US Southern Command (SOUTHCOM) Commander, General John Kelly
By Caribbean News Now contributor
WASHINGTON, USA -- General John Kelly, commander of US Southern Command (SOUTHCOM), has repeated an earlier warning that Islamic extremists leaving the Caribbean to join the international terrorist group Islamic State of Iraq and Syria (ISIS) in the Middle East could return to commit acts of terror in the region.
Kelly told reporters at the Pentagon on Friday that about 150 Islamic extremists left the Caribbean to join ISIS last year, about 50 more than in the previous year. However, he added, the biggest threat might not be the extremists who leave to train and fight with ISIS, but the ones who stay behind.
These would-be attackers largely come from former British colonies in the Caribbean region and some have been killed fighting for ISIS, said Kelly, a former combat commander in Iraq who will retire later this month.
He said he has seen a shift in extremist leaders’ rhetoric toward these few “very, very radical mosques” to direct their attacks from their homes, rather than attempt the increasingly difficult journey to Iraq or Syria.
Kelly noted that Islamic extremist groups seem to have a new message for would-be jihadists.
"And that [message] is, 'Rather than coming here to Syria, why don't you just stay at home and do San Bernardino or do Boston or do Fort Hood?’ ” the general said, referring to attacks in the US perpetrated by Muslims sympathetic to extremist groups.
Kelly told the Senate Armed Services Committee last year that those who are radicalized enough to leave their homes in the Caribbean to participate in the current conflict in the Middle East would return with greater terrorism skills and motivations and that it would be relatively easy for those terrorists to "walk" north to the US border along the same networks through South and Central America used to traffic drugs and humans.
“If they went over radicalized, one would expect they’d come back at least that radicalized,” he reiterated on Friday.
“Even just a few of these nuts can cause an awful lot of trouble down in the Caribbean because they [Caribbean nations] don’t have an FBI, they don’t have law enforcement like we do. And many of these countries have very, very small militaries – if they have militaries at all,” he said on Friday.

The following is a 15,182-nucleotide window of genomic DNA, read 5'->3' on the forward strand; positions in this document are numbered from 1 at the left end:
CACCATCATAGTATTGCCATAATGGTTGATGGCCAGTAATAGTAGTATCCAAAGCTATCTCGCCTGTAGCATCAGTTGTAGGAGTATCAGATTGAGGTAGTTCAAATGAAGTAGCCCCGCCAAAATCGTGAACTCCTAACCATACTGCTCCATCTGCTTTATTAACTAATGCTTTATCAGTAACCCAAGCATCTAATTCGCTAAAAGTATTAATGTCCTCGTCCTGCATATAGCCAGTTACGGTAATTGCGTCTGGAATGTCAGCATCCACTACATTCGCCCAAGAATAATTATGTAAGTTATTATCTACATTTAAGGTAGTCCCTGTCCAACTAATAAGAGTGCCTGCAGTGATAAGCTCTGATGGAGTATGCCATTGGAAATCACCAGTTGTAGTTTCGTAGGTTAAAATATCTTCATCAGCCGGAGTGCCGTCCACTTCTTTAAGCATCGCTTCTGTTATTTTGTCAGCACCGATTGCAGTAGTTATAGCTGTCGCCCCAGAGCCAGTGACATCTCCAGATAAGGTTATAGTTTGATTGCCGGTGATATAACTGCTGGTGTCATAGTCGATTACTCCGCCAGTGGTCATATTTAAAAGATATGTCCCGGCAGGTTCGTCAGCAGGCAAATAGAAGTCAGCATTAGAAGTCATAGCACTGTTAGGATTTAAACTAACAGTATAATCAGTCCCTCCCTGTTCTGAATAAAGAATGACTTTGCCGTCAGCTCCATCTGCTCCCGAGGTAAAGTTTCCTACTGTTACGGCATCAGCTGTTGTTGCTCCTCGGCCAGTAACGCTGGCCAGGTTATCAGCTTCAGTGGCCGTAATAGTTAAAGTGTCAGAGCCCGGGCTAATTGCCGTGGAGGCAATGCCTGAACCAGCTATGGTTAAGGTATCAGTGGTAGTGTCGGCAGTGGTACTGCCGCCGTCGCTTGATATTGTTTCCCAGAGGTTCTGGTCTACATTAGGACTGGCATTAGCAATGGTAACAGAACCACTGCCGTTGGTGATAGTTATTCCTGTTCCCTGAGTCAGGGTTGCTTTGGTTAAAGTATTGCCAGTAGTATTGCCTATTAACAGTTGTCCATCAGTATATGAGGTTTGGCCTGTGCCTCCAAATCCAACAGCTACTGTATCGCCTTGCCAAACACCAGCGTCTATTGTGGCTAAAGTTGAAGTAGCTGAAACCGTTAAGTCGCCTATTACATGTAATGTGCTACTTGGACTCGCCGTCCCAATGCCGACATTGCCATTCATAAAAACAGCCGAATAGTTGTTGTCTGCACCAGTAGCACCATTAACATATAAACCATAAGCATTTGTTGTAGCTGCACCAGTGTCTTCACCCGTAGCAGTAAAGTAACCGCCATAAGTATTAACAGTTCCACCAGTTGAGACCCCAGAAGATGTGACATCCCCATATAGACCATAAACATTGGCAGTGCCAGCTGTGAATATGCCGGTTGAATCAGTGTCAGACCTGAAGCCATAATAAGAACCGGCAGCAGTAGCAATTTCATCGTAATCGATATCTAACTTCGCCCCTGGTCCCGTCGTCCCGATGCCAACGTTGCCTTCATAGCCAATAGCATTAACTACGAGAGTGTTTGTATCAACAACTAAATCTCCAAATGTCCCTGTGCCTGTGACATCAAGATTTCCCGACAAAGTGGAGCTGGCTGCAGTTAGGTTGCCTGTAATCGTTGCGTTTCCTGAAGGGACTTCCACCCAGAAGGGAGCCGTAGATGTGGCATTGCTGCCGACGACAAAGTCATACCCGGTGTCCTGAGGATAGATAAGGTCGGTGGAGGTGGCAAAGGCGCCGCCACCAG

Kelly pointed out last year that Americans “take for granted” the nation’s functioning legal system, agencies like the FBI and the layers of uncorrupt law enforcement that can monitor and track potential terrorists in the United States.
“A lot of these countries just don’t have that,” he noted previously, naming Jamaica, Trinidad and Tobago, Suriname and Venezuela, in particular.
According to security experts, extremists could exploit those countries’ relatively open borders with the US and Canada and have also expressed concern over a possible attack within the Caribbean against Westerners.
More than ten million Americans visited the Caribbean and Central America in 2014, according to statistics from the US Department of Commerce.
Kelly told the Senate Armed Services Committee last year that SOUTHCOM has insufficient airborne intelligence, surveillance and reconnaissance (ISR) assets available in the area.
Answering a question about how much SOUTHCOM knows what’s going on in the Caribbean that it can’t really stop because of limited assets in the region, Kelly said, “I don’t have the assets [in the Caribbean]. I have two navy ships right now, that will go to zero for ever by the summer and that’s not even with sequestration.”
Although the US Coast Guard had made a commitment to double the number of Coast Guard cutters in the region, Kelly pointed out that this represents an increase from just three to six.
US security agencies appear to be equally frustrated.
"It is correct to assume that US policymakers do not understand or could simply be ignoring such a growing threat to the security of North America,” commented a senior intelligence official in Washington at the time.